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Data centre cooling system has tropical benefits

SINGAPORE: A new adiabatic-based system designed to deliver powerful pre-cooling for tropical data centres is said to save 20% over conventional chiller systems alone.

Singapore-based ST Engineering’s new Airbitat DC Cooling System is said to enable data centres to reach a targeted PUE of below 1.3, a significant improvement over current regulatory requirements for data centres in Singapore.

Backed by extensive R&D, the Airbitat DC Cooling System comprises a dual coil computer room air handler (CRAH) and a Deep Cooling Unit that’s powered by ST’s patented Reevac Deep Cooling technology. The Airbitat DC Cooling System works by pre-cooling the hot return air in the data hall to reduce over 40% of the heat load from the existing chiller system.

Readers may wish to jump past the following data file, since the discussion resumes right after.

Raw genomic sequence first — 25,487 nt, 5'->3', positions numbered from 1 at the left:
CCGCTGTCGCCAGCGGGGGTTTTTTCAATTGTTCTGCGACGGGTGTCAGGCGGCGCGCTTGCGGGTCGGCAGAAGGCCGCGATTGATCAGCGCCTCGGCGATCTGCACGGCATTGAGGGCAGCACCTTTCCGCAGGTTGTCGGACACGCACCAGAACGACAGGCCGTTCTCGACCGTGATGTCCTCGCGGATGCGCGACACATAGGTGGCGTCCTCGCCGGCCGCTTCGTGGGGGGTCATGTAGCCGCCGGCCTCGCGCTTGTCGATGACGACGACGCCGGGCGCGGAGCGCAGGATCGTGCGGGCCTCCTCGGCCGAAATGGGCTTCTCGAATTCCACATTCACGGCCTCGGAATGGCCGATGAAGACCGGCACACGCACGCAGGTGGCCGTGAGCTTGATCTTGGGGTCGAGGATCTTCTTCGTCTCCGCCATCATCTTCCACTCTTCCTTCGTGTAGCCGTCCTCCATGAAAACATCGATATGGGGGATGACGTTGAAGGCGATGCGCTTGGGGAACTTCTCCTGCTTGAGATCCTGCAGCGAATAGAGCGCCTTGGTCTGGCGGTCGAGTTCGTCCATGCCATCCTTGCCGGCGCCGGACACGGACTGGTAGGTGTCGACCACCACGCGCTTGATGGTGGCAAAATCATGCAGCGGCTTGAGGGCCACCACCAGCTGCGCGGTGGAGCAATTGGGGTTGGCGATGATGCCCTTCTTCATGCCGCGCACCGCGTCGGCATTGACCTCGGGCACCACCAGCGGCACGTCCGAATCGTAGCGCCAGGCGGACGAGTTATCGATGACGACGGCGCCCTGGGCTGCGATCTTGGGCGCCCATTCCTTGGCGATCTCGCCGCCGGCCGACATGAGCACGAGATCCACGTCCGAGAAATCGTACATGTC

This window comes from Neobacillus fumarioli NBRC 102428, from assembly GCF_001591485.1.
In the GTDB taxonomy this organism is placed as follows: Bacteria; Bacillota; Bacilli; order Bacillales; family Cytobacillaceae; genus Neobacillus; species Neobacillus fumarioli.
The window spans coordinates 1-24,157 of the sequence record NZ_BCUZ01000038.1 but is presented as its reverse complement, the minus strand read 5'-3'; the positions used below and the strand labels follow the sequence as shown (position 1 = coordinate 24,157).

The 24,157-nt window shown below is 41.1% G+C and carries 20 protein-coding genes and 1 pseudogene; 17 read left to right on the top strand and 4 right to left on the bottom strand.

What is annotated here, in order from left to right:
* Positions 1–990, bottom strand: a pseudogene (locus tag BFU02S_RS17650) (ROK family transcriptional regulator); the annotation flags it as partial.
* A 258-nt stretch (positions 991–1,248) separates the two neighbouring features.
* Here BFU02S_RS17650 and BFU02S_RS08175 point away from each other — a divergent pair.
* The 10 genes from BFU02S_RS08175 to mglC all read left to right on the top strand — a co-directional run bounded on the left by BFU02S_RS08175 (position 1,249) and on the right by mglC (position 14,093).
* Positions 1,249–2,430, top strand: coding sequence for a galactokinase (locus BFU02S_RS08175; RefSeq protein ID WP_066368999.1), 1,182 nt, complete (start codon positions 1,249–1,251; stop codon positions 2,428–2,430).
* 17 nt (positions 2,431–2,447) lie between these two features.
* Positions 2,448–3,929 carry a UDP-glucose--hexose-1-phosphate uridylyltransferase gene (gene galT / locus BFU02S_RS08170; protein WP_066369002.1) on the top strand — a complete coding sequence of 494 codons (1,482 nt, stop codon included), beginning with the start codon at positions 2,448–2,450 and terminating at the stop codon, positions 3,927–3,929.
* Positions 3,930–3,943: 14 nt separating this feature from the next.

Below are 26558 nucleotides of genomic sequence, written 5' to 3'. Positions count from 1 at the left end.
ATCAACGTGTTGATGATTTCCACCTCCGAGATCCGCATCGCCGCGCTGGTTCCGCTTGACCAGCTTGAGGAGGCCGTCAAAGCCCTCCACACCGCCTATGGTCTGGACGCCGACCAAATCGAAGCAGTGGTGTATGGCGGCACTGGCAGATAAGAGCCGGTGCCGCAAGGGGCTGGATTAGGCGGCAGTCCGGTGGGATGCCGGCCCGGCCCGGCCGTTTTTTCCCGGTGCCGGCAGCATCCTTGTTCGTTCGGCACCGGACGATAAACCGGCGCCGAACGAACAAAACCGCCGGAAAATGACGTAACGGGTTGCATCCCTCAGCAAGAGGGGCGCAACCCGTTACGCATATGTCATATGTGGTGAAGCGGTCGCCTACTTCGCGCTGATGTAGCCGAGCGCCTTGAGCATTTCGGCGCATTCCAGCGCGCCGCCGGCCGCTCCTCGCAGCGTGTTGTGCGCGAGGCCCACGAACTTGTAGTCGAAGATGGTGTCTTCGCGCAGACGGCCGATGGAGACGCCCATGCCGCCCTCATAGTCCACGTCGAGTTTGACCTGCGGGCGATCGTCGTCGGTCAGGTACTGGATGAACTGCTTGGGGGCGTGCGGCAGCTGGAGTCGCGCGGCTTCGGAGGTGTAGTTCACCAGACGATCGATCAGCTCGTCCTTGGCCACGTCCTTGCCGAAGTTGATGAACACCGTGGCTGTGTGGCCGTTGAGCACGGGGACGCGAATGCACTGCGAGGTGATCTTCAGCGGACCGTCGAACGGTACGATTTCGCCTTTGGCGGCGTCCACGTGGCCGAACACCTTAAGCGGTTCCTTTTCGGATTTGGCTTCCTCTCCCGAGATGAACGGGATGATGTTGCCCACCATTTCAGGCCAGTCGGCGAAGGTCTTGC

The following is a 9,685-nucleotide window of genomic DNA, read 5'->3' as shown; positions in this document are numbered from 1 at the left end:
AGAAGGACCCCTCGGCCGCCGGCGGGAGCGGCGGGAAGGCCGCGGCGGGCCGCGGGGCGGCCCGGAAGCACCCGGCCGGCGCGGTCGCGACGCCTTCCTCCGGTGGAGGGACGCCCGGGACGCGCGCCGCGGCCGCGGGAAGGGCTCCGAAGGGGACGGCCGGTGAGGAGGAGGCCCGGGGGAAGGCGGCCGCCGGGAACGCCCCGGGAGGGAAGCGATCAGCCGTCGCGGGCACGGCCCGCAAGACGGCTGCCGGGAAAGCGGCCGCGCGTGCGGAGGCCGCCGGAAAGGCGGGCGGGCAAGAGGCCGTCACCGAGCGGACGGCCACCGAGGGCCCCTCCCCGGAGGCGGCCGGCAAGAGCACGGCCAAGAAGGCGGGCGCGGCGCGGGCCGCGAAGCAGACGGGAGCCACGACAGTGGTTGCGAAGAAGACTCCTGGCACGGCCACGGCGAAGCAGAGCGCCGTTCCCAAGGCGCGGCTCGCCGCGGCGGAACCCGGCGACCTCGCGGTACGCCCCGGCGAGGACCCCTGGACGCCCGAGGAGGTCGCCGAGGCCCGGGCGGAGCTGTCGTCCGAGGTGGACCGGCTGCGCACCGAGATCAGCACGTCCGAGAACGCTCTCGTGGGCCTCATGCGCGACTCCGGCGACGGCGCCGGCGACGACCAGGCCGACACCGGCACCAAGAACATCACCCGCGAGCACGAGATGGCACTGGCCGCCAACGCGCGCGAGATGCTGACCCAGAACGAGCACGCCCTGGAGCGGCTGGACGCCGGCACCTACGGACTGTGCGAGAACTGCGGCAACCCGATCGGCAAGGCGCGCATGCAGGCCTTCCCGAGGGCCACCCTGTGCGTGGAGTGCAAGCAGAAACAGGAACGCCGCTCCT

Additionally, the Airbitat DC Cooling System does not generate waste heat into the environment as it does not use compressors, nor refrigerants. It is also said to have lower water consumption requirements compared to conventional water-cooled chiller systems. 

The Airbitat DC Cooling System can operate under varied climate conditions ranging from hot and humid, to hot and dry environments. Its smart controls detect ambient psychrometric conditions and automatically adjust its cooling modes in real-time for consistent energy-efficient cooling. 

Additionally, its modular design and ability to scale on demand, accommodate different data centre cooling requirements, as well as structural and layout constraints, allows for easy integration in both brownfield and greenfield developments.

“Through re-engineering our established Airbitat solution for the data centre environment, we have successfully developed a sustainable solution that significantly cuts energy consumption while reducing carbon intensity and urban heat island effect. Its ability to be readily deployed in existing data centres presents an attractive option for operators who are looking for cost-effective solutions to lower energy consumption and achieve their sustainability targets,” said Gareth Tang, head of urban environment solutions at ST Engineering.

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